Joe Rivera


A grateful nephew remembers.  A World War II veteran was laid to rest at Guadalupe Cemetery in Hochheim, Texas on October 19, 2021 at the age of 98.  Joe Rivera was a member of “the greatest generation” in American history. Having survived the Great Depression, World War II and the Polio epidemic, he was the Fourth of 4 brothers who answered the call after the Japanese bombed Pearl Harbor, December 7, 1941.  He was 19 years old when he entered service in the United States Navy.  His other three brothers, Audelio, Patricio and Luis Rivera were already serving in the United States Army in Europe and the Pacific Theater. All of them were South Texas farm boys living a normal farm and ranching life with their family.  By God’s grace, and to my grandmother’s answered prayers,  all of them returned home honorably without injury.  When they returned home from their tour of war, each was happy they survived the horrific conflict.  Joe Rivera, “Uncle Joe,” was no different than his brothers who went before him.  While I am sure that Uncle Joe had many stories to tell of his experience in the war, he carried his battle scars with him his entire life, never wanting to discuss his experience in the war.  Joe Rivera served on the USS President Polk in the Pacific Theater of Operations.  The USS President Polk was a transport ship for U.S. Marines and cargo and also as a standby emergency hospital ship.  Joe Rivera manned his position on that ship and did his duty from the time it left port in California through the end of the war with the Japanese surrender.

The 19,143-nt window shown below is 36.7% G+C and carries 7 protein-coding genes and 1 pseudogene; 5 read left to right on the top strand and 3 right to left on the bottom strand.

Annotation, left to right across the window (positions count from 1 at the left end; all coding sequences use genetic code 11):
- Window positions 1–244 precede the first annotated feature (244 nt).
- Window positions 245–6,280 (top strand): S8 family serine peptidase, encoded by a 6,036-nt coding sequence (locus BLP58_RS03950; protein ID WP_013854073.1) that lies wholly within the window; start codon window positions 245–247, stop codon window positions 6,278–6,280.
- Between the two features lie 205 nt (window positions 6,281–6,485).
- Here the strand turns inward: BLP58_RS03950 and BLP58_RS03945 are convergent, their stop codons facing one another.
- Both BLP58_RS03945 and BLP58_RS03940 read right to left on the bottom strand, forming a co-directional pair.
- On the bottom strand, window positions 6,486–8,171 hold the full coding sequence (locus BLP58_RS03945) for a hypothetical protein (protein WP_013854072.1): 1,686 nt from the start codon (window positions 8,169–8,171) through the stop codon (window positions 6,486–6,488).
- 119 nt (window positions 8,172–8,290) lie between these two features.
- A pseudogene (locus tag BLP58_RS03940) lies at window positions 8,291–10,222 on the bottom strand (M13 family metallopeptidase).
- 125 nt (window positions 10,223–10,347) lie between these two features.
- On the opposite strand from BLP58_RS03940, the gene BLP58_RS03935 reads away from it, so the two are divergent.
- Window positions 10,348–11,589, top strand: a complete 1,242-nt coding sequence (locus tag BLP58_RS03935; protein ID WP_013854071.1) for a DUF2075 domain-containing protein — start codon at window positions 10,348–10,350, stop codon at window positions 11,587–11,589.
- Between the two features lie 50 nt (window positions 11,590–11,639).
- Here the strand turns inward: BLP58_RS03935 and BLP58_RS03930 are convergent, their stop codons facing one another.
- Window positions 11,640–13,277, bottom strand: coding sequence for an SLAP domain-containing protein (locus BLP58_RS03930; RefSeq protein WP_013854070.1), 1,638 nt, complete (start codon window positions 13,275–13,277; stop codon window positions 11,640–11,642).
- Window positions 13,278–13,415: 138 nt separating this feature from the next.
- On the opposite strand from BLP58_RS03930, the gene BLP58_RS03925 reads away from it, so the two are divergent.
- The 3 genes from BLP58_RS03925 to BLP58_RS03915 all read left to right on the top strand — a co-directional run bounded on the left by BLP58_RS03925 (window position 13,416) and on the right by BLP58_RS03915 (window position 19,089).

Uncle Joe’s first taste of battle would come on November 20, 1943 at the start of the battle for Tarawa, Gilbert Islands. The USS President Polk was to transport approximately 1000 U.S. Marines, from the 2nd Marine Division with supplies and ammunition. As the U.S. war ships entered the Tarawa Lagoon, “General Quarters” (Battle Stations) was announced over the PA system.  Everyone prepared to do their respective duty.  In the predawn hours, the USS President Polk appeared along with 17 transport vessels which would deliver 18,000 Marines and 5 escort carriers, 3 battleships, 4 cruisers, 22 destroyers and 2 minesweepers.  The Japanese opened fire with their 8 inch guns on the American ships and at 0610 the main 16 inch batteries of the USS Battleship Colorado and USS Maryland returned fire along with the destroyers and cruisers silencing the Japanese artillery.   Once the bombardment of Tarawa ended, U.S. Marines began climbing down cargo nets from the USS President Polk and other transport vessels onto the Higgins boats which would ferry them and their weapons onto the assault beaches.  The U.S. Marines encountered problems almost immediately.  As Higgins boats began to stall in the shallow water the U.S. Marines had to jump overboard and wade to shore some 200 to 300 yards, all the while being shot at by the Japanese Infantrymen on the island.  As casualties mounted, the Higgins boats began to ferry the injured back to the USS Polk, which stood by and waited during the battle as a casualty receiving ship.  Uncle Joe and every available sailor on the USS Polk had to become stretcher bearers and get the injured and dying U.S. Marines below deck for the Doctors and corpsmen and then run back up top and receive more injured U.S. Marines for hours.  His first sight of the dead and dying young U.S. Marines, some agonizing in pain no older than he was, must have been a shocking and sobering sight to Uncle Joe.  He did not flinch from his duties, ferrying the injured U.S. Marines to the medical personnel who were becoming overwhelmed by the large amount of casualties coming onto the ship.  When the battle ended, 1,009 U.S. Marines were killed and 2,101 wounded. There would be more battles to fight and the USS President Polk got underway on January 22, 1944 to carry U.S. Marines and cargo to the Battle of Kwjalein.  There, the U.S. 7th Infantry Division lost 144 men, 845 wounded and 190 U.S. Marines lost their lives with 617 wounded, many of which ended up in the USS President Polk which carried the wounded from the battle to San Francisco where Uncle Joe assumed his duties thereon. Next in late July, 1944, carrying troops and cargo to New Caledonia then to Guam where there were over 6 000 wounded and 1,783 U.S. servicemen killed.  The USS President Polk took on the large number of dying and wounded U.S. Marines sailing East at best possible speed to Pearl Harbor then to California with wounded servicemen.  On August 11, 1944, the USS President Polk received Orders to sail to New Guinea with U.S. servicemen and cargo. She then took on U.S. Marines and carried them to the Battle of Leyte and the invasion of Luzon arriving at the Lingayen assault beaches on January 11, 1945. Again, witnessing the bombardment of the beaches for the U.S. troops to assault then receiving wounded and dying U.S. Marines as a standby Hospital ship.  There was no rest for Uncle Joe and the sailors aboard the USS President Polk, receiving orders to sail to Iwo Jima to pick up hundreds of wounded U.S. Marines and take them to Hawaii.  The USS President Polk then received Orders to ferry U.S. Marines and cargo to Okinawa on July 24, 1945. By this time, Uncle Joe had spent almost all of his time picking up and dropping off fresh U.S. Marines and taking on the dying and wounded which had just disembarked on cargo nets only hours earlier. I can’t imagine what was going on in Uncle Joe’s mind as he made friends with the fresh recruits before and after the Battles.  Some alive and wounded, others dying on the stretchers.  It must have been heartbreaking to say the least and to have endured time and again while doing his duty.   Uncle Joe spent many days performing his duties, spending much of his time with the wounded and dying men on his ship during his tenure aboard the USS President Polk. The USS President Polk was awarded 6 battle stars for her service in World War II.  I did not meet Uncle Joe for many years after the war, as I was not born until 1961.  I will always remember his incredible smile and infectious laughter which could light up a room.  Uncle Joe loved life and appreciated every day he had on this Earth.  He never showed his emotional wounds. I like to think that the world was a better place because of Joe Rivera and his three brothers who answered the call.  Uncle Joe returned from the war and married my Aunt Sylvia Rivera, together they raised 6 wonderful children in Yoakum, Texas. Uncle Joe will be sorely missed by all who knew and loved him. I have a special place in my heart for my Uncle Joe.  God bless him.  He embodied all that was good and decent in a man and we all learned by his example.  May he Rest in Eternal Peace.  We must never forget all those who fought in that horrible conflict, many paid the ultimate price for their duty and many came home wounded and emotionally scarred for life.